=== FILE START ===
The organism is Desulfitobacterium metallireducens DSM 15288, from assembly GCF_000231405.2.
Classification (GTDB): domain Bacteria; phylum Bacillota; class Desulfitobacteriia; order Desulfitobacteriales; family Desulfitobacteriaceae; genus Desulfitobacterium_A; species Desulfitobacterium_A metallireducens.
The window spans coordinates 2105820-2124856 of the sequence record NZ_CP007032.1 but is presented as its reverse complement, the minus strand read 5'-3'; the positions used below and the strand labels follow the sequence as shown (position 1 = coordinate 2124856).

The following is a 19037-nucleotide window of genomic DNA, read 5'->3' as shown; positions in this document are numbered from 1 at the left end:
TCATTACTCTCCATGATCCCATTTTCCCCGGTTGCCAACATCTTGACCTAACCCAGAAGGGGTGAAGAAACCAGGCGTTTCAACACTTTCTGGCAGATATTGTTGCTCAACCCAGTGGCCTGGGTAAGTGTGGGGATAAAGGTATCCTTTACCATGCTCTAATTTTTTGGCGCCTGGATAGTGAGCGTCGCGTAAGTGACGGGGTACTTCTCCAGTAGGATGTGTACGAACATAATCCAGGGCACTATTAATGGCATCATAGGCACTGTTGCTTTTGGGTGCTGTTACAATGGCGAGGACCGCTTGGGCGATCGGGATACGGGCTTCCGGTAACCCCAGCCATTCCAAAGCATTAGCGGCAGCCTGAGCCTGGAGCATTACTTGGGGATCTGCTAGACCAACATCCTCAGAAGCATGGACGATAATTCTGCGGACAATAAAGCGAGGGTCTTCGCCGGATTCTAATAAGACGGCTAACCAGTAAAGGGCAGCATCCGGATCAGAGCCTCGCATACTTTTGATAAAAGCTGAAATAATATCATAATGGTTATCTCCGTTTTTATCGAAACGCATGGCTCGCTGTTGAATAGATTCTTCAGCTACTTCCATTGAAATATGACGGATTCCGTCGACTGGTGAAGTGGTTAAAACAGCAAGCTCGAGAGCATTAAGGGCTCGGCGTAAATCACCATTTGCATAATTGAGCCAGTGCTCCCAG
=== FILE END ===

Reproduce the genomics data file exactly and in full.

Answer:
The organism is Desulfitobacterium metallireducens DSM 15288, from assembly GCF_000231405.2.
Classification (GTDB): domain Bacteria; phylum Bacillota; class Desulfitobacteriia; order Desulfitobacteriales; family Desulfitobacteriaceae; genus Desulfitobacterium_A; species Desulfitobacterium_A metallireducens.
The window spans coordinates 2105820-2124856 of the sequence record NZ_CP007032.1 but is presented as its reverse complement, the minus strand read 5'-3'; the positions used below and the strand labels follow the sequence as shown (position 1 = coordinate 2124856).

The following is a 19037-nucleotide window of genomic DNA, read 5'->3' as shown; positions in this document are numbered from 1 at the left end:
TCATTACTCTCCATGATCCCATTTTCCCCGGTTGCCAACATCTTGACCTAACCCAGAAGGGGTGAAGAAACCAGGCGTTTCAACACTTTCTGGCAGATATTGTTGCTCAACCCAGTGGCCTGGGTAAGTGTGGGGATAAAGGTATCCTTTACCATGCTCTAATTTTTTGGCGCCTGGATAGTGAGCGTCGCGTAAGTGACGGGGTACTTCTCCAGTAGGATGTGTACGAACATAATCCAGGGCACTATTAATGGCATCATAGGCACTGTTGCTTTTGGGTGCTGTTACAATGGCGAGGACCGCTTGGGCGATCGGGATACGGGCTTCCGGTAACCCCAGCCATTCCAAAGCATTAGCGGCAGCCTGAGCCTGGAGCATTACTTGGGGATCTGCTAGACCAACATCCTCAGAAGCATGGACGATAATTCTGCGGACAATAAAGCGAGGGTCTTCGCCGGATTCTAATAAGACGGCTAACCAGTAAAGGGCAGCATCCGGATCAGAGCCTCGCATACTTTTGATAAAAGCTGAAATAATATCATAATGGTTATCTCCGTTTTTATCGAAACGCATGGCTCGCTGTTGAATAGATTCTTCAGCTACTTCCATTGAAATATGACGGATTCCGTCGACTGGTGAAGTGGTTAAAACAGCAAGCTCGAGAGCATTAAGGGCTCGGCGTAAATCACCATTTGCATAATTGAGCCAGTGCTCCCAG